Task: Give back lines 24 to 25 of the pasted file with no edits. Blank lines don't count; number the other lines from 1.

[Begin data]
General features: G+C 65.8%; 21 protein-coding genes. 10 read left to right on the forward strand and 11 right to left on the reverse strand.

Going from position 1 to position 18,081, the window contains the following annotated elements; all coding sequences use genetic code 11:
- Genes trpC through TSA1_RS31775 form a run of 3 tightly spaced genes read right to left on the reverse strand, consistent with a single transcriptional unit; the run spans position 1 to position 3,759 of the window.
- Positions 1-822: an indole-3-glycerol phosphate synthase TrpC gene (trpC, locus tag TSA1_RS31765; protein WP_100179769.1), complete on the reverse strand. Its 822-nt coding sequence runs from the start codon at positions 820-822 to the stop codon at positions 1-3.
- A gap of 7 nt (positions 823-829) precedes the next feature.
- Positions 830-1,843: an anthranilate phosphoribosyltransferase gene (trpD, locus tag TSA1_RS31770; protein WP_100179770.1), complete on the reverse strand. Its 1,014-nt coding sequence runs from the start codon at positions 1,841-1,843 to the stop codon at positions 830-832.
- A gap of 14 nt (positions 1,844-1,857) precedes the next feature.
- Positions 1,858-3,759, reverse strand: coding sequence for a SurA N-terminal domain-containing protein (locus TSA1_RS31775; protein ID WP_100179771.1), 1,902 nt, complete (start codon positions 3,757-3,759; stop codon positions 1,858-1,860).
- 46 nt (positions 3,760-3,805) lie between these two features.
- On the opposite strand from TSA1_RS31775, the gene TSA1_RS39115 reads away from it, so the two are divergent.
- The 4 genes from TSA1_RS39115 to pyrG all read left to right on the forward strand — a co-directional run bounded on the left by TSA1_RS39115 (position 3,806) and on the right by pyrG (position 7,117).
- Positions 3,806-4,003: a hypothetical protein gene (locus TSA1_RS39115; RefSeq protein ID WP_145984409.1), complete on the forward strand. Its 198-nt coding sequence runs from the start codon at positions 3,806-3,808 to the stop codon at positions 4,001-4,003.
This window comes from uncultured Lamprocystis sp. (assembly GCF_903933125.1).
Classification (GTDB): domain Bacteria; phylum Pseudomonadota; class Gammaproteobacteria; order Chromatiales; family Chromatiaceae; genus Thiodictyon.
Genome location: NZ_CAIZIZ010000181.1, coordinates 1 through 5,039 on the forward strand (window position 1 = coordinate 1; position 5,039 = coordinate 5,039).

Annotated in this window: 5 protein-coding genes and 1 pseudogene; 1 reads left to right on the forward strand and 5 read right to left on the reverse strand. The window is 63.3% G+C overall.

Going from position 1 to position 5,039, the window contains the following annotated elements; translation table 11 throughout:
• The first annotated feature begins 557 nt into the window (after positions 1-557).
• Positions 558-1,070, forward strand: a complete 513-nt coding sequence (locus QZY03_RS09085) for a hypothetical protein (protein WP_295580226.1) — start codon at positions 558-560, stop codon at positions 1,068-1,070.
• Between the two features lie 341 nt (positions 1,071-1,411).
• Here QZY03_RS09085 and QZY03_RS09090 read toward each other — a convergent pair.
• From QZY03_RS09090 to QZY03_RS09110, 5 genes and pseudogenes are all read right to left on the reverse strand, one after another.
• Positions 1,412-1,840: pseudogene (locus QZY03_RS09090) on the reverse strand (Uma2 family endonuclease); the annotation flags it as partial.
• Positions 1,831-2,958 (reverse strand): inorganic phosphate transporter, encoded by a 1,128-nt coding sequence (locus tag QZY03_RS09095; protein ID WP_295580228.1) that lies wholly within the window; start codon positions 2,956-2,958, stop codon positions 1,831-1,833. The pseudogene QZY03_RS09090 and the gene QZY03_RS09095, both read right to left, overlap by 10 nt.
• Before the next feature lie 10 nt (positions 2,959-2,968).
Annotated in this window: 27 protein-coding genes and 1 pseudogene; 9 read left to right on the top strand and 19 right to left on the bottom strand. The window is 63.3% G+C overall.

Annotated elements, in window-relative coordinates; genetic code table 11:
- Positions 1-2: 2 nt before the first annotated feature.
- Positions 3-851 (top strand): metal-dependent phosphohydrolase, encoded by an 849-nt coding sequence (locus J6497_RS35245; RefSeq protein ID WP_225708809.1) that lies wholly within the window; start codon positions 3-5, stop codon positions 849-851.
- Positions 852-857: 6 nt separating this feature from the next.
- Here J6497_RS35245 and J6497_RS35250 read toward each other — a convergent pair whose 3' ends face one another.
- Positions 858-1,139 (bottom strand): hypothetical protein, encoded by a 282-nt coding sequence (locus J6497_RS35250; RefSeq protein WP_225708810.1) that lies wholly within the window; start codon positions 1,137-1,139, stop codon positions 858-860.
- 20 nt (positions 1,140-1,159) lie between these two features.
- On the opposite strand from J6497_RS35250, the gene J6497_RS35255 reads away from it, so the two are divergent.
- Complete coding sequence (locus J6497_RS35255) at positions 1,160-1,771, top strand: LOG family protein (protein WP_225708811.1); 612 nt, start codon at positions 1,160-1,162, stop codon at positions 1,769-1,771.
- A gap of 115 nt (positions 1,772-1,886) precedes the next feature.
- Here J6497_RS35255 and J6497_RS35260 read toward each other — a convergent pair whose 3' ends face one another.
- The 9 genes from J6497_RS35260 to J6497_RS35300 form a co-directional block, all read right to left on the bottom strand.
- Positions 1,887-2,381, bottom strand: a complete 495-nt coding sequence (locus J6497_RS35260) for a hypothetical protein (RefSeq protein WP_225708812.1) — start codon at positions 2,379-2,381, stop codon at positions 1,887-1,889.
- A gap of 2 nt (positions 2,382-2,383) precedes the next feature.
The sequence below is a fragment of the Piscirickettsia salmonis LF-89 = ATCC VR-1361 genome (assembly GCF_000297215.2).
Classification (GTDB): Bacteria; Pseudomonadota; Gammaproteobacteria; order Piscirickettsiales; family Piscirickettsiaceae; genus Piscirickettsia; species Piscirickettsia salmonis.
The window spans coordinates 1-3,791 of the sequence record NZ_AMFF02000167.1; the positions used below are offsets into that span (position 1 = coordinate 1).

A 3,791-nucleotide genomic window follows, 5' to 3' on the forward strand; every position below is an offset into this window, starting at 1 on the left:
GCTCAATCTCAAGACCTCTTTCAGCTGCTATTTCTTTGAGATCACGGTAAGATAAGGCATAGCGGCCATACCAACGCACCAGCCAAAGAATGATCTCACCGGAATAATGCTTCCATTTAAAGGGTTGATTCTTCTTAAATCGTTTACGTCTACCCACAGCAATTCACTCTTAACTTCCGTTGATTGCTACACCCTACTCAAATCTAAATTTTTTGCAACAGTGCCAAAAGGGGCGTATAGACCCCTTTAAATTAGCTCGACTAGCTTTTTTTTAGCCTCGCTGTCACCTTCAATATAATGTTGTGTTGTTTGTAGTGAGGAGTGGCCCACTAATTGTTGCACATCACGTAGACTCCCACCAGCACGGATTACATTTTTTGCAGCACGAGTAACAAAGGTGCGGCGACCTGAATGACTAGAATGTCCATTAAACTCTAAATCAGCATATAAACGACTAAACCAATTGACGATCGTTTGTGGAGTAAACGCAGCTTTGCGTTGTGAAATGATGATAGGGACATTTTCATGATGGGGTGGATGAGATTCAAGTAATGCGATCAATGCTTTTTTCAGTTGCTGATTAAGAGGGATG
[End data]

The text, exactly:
• Positions 1,831-2,958 (reverse strand): inorganic phosphate transporter, encoded by a 1,128-nt coding sequence (locus tag QZY03_RS09095; protein ID WP_295580228.1) that lies wholly within the window; start codon positions 2,956-2,958, stop codon positions 1,831-1,833. The pseudogene QZY03_RS09090 and the gene QZY03_RS09095, both read right to left, overlap by 10 nt.
• Before the next feature lie 10 nt (positions 2,959-2,968).